• Never cut the shoe in half on a player to look for a reaction.  You need to analyze the play before taking any action. If you cut the shoe in half on a desirable blackjack customer, he could get upset and never play at your property again.
  • Don’t rely on a decision that is made by one of your floor executives or surveillance operator who is not at least on a semi-professional card counting level.  I’ve known a number of executives who claim to know card counting inside and out, but when asked, can’t answer simple questions such as the mechanics of true count conversion and hand strategy deviations.  Take the Ouija board out of the equation.
  • Whether your organization uses a counter catcher software package or elects to chart the play, always look at several shoes or decks before making a decision about a player.  I prefer looking at several examples where the count is mostly minus throughout the shoe, as well as several examples where the count is mostly plus.  Taking your time to compare the extremes will help eliminate the chance of getting “false positives”.
  • Do not take action against a suspected player until you are 100% sure the player is counting cards.  If you wish to error on the side of the casino, take your time and make sure you correctly identify a customer as a long-term card counting threat before disrupting his play.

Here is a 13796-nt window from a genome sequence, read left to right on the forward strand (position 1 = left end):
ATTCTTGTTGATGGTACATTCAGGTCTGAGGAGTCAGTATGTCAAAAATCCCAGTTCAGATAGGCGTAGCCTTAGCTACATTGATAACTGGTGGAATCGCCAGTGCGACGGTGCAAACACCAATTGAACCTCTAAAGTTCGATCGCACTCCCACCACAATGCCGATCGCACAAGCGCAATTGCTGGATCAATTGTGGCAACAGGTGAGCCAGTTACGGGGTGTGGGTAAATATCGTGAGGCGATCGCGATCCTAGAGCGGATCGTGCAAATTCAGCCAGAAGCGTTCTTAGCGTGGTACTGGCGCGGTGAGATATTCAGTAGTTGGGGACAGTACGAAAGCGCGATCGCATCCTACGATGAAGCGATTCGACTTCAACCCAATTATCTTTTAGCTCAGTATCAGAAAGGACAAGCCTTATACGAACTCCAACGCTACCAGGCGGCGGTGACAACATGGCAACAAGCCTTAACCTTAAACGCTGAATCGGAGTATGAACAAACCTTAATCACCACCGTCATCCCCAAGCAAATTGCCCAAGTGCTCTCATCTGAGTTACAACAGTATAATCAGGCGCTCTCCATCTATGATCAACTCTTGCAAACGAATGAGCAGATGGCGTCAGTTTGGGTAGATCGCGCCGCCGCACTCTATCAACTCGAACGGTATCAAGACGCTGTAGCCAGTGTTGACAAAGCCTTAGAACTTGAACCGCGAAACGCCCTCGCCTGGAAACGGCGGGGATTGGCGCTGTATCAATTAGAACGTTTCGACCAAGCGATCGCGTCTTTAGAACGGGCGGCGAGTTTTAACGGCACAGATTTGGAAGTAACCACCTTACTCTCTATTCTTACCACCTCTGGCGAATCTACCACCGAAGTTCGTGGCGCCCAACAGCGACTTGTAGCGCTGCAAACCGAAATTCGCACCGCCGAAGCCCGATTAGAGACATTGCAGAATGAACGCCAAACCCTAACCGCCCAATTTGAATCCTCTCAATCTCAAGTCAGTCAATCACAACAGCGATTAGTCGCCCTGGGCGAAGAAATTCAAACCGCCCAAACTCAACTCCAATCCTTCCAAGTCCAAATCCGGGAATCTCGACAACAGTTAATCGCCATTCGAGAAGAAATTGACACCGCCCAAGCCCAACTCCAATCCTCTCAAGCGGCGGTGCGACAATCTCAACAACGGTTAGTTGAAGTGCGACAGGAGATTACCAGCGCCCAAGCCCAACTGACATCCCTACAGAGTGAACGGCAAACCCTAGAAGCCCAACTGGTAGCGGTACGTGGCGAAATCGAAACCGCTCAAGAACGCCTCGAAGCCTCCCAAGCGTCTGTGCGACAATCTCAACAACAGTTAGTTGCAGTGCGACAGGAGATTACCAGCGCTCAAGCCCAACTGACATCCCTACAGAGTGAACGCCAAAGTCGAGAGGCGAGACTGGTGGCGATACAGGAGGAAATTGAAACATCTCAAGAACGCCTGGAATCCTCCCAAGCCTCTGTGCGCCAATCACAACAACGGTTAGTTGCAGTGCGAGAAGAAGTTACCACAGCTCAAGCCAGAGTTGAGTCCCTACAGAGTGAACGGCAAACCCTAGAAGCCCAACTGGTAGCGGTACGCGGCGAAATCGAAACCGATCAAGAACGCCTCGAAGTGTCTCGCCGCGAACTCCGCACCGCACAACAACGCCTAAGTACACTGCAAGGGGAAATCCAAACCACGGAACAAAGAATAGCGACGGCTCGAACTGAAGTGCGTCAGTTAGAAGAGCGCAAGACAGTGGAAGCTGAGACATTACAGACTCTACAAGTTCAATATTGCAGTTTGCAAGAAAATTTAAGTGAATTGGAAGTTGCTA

For more information on charting, please feel free in contacting me wzender@aol.com.
 
Seminars and workshopSeminars and Workshop

CGA Conference – Protecting Cardroom Table Game Integrity – Monday, October 16th, 2017 – Hard Rock Lake Tahoe Nevada

I just finalized the material in my presentation at this year’s California Gaming Associations meeting at Lake Tahoe which will be held October 14th through 16th.  I will be presenting a 60 minute session on Protecting Cardroom Table Game Integrity.  The presentation will include different methods that are being used to cheat table games in the California card rooms.  This not only concerns poker games, but also the rotating bank games such as baccarat, blackjack, and pai gow poker.  The following topics are:

Capturing playing card sequencing
It has become a common attack for cheaters to attempt to capture shuffled card sequencing on high limit games.  The captured sequences are used to learn winning hands occurrence before making wagers on the game.  The primary game of attack is baccarat, but this techniques have also been used in higher limit blackjack.

Switching hands in Pai Gow Poker
The game of Pai Gow Poker is played with seven cards placed into two separate combinations.  What if a player was able to place a large wager on one hand, but have the ability to choose from two separate seven-card hands?  In this segment the participants learn how a husband and wife team were able to switch hands without the dealer, floor supervisor, or the designated player questioning their actions.

Protecting Bad Beat and High Hand Jackpots in Poker